Unconscious eating is something too many of us practice on a daily basis. No — we are not talking about sleep eating, but rather mindless snacking or food choices. These choices are deemed unconscious because we clearly are not thinking of the caloric intake or nutritional value before diving in.
In order to take responsibility for your nutrition, it’s time to wake up and practice conscious eating. This means that your days of sitting in front of the tv eating an entire bag of chips are over. Fortunately, conscious eating does not have to be a drag. You are still allowed to snack, have cheat days, and indulge — the only difference is that you’ll be thinking about the repercussions and limit how often it happens. Conscious eating is, without a doubt, a lifestyle change, but we’re here to help with a few pointers.
Defining Conscious Eating
You may know conscious eating revolves around making smart choices, but what does that actually mean? For starters, you’re making a commitment to eating exactly what your body needs to function optimally — not more, or less, than that. Conscious eating is catching yourself being unhealthy and asking the tough questions. “Why am I eating this right now” and “Do I really need this?” The more you hold yourself accountable the better off you’ll be.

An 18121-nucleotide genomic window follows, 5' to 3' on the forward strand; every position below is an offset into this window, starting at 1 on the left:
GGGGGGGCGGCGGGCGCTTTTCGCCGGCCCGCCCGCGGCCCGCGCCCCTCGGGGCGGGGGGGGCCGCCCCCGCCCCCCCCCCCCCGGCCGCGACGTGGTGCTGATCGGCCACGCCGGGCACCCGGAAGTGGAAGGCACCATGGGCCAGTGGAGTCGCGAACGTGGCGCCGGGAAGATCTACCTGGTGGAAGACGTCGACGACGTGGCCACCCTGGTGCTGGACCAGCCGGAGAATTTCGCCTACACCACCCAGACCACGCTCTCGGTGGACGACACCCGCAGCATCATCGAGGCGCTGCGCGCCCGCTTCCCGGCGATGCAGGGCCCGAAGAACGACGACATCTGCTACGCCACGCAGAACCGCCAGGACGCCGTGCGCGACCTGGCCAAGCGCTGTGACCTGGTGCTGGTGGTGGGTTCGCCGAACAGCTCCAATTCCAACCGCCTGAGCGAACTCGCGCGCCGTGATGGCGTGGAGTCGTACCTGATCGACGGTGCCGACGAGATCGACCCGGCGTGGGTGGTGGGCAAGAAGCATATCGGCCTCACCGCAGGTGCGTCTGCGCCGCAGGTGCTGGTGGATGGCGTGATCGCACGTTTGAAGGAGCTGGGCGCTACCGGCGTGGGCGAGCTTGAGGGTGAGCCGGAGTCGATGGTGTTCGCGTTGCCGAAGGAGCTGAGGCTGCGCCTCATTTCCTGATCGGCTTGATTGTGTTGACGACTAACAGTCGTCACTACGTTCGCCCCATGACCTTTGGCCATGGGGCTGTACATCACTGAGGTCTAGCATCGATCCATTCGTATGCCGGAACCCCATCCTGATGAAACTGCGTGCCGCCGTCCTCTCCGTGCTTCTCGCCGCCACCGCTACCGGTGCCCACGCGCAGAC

Knowledge Is Just the Beginning
You can have all the clean eating and nutrition knowledge in the world and still not be making a difference in your life. Simply put, knowing what to do is not the same as actually doing it. Having the correct knowledge without following through will never do you any good. For instance, it’s one thing to know you shouldn’t eat an entire pint of ice cream in one sitting, but it’s another to actually follow through with your own advice.
Reshaping the Relationship
Many of us have unhealthy relationships with food and because of this we have a hard time remaining completely conscious. As you transform into a conscious eater, begin reshaping the relationship as you go. For instance, when you catch yourself hunting for a snack to reward yourself after a long day, stop and think. Are you eating because you need to or because you think you deserve it? Previously, your relationship with food had you conditioned to eat when you do something right. Instead, reshape the relationship by doing something right by eating only what you need.
Originally published at sklabs.info.